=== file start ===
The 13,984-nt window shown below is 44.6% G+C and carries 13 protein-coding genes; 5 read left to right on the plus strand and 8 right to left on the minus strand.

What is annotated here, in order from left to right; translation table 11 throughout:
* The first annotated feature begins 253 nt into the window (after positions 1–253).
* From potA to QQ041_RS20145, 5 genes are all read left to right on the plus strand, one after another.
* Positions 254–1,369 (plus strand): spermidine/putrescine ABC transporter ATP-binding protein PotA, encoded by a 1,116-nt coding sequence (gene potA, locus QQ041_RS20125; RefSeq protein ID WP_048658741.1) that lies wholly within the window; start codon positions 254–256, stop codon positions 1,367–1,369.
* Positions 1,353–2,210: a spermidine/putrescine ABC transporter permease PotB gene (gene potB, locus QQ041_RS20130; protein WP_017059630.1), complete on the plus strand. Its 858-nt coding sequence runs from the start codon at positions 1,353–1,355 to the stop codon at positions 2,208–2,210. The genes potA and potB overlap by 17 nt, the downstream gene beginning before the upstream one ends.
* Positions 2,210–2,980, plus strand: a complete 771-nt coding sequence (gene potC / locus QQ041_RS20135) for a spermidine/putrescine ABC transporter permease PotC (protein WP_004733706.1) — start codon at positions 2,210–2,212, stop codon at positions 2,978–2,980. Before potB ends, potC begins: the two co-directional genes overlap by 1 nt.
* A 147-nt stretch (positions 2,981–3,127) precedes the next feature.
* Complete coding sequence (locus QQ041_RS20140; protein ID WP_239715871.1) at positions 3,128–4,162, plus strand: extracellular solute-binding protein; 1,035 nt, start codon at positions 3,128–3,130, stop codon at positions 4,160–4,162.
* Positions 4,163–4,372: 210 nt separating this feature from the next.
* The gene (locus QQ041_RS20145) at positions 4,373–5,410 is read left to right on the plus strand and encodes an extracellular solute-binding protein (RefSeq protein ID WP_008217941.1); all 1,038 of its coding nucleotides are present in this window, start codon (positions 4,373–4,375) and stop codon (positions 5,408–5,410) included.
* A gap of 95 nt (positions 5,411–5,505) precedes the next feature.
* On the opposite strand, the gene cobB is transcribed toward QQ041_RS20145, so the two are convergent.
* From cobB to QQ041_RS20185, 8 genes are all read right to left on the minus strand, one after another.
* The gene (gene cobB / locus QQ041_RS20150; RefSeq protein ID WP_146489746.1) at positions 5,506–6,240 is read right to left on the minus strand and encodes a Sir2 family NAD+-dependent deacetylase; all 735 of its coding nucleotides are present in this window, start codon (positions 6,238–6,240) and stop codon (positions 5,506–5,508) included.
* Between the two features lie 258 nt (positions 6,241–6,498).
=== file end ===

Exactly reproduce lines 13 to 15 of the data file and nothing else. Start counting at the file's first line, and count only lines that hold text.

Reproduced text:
* On the opposite strand, the gene cobB is transcribed toward QQ041_RS20145, so the two are convergent.
* From cobB to QQ041_RS20185, 8 genes are all read right to left on the minus strand, one after another.
* The gene (gene cobB / locus QQ041_RS20150; RefSeq protein ID WP_146489746.1) at positions 5,506–6,240 is read right to left on the minus strand and encodes a Sir2 family NAD+-dependent deacetylase; all 735 of its coding nucleotides are present in this window, start codon (positions 6,238–6,240) and stop codon (positions 5,506–5,508) included.